A mom is now in Winnipeg after fleeing Nigeria to prevent her daughters from undergoing female genital mutilation.
FGM, sometimes known as female circumcision, involves removing all or part of the clitoris as well as, often, the labia to make young girls appear "more virginal."
The woman's father-in-law insisted her first daughter have FGM when she was just a few months old.
Author: CBC News
Depending on your point of view you can call it female circumcision, cutting, or more graphically female genital mutilation. But whatever the label it's become a hugely contentious practice in countries across Africa and beyond. Stephen Sackur speaks to two guests with first-hand experience - Fuambai Ahmadu is co-founder of the group African Women are Free to Choose, and Nimco Ali is co-creator of the Daughters of Eve movement. Should FGM have a place in the 21st Century?
Eighty girls wearing orange shirts hold candles aloft at the St. Charles Lwanga Parish, the flames shining in their eyes. After a week of lectures and seminars, these 80 girls are announcing to their families, their church, and the world: We are the light that will shine across Kenya, we will not undergo female genital mutilation.
The girls, from villages northwest of Nairobi, are participating in a Christian Rite of Passage, an alternative to female genital mutilation organized by Sr. Ephigenia Gachiri. The Loreto sister has been crisscrossing the country in her bright yellow car for the past 16 years, bringing her message to the most remote corners of Kenya: God made you beautiful, don't ruin his creation with female circumcision.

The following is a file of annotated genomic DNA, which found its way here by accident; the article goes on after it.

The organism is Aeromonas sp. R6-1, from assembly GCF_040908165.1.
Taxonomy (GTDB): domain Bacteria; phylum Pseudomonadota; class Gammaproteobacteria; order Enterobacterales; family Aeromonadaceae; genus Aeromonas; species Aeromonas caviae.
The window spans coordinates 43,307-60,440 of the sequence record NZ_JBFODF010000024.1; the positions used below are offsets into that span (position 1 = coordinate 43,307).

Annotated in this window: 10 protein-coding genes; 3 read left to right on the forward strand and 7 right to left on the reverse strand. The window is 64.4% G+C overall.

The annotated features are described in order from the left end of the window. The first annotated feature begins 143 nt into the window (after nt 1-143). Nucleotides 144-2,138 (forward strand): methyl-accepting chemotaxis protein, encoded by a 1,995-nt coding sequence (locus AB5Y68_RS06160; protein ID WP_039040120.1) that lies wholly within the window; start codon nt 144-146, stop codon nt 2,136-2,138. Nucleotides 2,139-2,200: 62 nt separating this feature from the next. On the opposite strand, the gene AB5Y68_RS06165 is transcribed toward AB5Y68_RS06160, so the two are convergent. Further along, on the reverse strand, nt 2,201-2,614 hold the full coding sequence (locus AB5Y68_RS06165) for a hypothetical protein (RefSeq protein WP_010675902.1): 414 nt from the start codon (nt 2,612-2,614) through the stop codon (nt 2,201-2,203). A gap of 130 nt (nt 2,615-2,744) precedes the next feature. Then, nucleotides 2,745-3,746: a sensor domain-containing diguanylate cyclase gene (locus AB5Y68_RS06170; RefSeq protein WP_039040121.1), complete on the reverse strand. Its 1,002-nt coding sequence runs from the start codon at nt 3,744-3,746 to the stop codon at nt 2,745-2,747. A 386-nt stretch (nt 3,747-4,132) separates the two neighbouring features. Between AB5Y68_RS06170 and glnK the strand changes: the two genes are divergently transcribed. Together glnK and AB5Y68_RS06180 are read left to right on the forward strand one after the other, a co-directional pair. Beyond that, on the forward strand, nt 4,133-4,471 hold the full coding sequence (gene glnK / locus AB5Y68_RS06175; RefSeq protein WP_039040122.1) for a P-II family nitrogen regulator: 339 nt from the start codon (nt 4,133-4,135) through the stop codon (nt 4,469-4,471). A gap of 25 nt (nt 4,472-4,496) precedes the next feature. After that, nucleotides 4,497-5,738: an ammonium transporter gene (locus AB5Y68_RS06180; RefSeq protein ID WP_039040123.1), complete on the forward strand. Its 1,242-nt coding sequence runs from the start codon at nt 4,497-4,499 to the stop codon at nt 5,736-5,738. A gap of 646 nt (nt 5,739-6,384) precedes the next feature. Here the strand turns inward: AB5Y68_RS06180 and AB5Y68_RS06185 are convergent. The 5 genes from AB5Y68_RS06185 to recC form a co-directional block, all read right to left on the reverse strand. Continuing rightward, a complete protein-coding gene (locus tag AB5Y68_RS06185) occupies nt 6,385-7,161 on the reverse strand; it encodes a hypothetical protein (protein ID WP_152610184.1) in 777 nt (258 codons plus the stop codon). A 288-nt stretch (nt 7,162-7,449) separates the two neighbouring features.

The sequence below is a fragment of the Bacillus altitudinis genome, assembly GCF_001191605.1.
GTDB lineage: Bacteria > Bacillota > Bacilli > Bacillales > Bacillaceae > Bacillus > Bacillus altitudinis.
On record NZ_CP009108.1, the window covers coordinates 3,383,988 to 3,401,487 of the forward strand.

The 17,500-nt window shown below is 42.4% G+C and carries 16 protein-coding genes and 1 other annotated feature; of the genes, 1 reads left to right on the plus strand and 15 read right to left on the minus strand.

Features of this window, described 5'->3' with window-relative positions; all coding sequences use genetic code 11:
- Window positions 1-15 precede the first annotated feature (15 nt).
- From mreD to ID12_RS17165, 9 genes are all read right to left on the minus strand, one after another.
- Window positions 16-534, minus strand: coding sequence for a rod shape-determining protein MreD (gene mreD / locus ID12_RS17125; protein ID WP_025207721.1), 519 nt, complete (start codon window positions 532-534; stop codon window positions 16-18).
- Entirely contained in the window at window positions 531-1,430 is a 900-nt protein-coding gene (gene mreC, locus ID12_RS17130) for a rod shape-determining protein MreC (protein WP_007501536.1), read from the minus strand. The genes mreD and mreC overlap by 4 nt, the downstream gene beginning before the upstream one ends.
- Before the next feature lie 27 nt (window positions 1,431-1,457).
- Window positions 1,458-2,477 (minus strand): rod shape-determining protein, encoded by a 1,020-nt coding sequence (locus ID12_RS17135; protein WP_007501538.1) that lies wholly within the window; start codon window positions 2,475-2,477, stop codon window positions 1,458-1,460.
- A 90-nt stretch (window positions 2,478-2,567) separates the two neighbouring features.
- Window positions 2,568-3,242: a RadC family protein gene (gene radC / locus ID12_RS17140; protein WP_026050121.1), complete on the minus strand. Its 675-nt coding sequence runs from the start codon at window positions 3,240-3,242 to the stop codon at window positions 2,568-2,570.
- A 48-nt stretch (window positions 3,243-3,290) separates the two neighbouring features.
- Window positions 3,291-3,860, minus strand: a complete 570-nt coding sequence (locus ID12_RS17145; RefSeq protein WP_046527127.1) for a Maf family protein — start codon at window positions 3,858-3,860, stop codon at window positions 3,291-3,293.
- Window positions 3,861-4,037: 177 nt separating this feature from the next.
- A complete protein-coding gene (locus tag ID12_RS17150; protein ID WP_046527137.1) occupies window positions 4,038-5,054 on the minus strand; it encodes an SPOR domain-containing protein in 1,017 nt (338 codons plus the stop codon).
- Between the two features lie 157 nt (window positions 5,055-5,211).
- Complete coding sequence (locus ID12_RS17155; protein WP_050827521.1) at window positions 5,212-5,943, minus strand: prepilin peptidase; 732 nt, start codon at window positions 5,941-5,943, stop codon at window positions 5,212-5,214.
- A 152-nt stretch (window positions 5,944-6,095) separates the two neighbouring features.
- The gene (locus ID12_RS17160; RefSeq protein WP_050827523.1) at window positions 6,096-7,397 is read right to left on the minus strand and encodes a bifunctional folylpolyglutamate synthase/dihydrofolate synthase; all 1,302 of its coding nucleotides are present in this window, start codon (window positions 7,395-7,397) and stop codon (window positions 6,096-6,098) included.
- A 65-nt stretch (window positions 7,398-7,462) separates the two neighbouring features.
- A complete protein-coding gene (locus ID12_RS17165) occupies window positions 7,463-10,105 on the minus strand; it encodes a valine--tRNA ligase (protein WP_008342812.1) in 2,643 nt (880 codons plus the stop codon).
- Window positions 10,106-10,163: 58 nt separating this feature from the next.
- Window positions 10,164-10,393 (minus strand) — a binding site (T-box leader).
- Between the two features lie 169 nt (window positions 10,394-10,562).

Authors: Atieno Otieno, Melanie Lidman
Photo: Atieno Otieno
The BBC has been running a series about inspiring women across Africa, and followers of BBC Africa's Facebook and Twitter pages have nominated their local heroines. (...)
Imani Amrani nominated Chesang Domtila, because she "worked wonders at the End FGM Academy - she made it happen and was an inspiration to all".
A Kenyan anti-FGM activist, Ms Domtila was born into a community that practises female genital mutilation but managed to escape.
"I have campaigned since I was 13 - I am now 26 - and I can say together with my team and other Kenyan activists, we have achieved a lot. I helped found an anti-FGM community-based organisation and currently work with the Guardian Global Media Campaign against FGM," she told the BBC.
Most of the 1,200 girls subjected to female genital mutilation in Kerio Valley last December scored high marks in the KCPE exams.
The government and professionals are now urging parents to let the girls join secondary schools instead of marrying the off.
“We want all our girls to be allowed to go to secondary schools even as we put in more effort to fight the FGM vice,” Anti-FGM Board chairperson Linah Kilimo said yesterday.
Author: MATHEWS NDANYI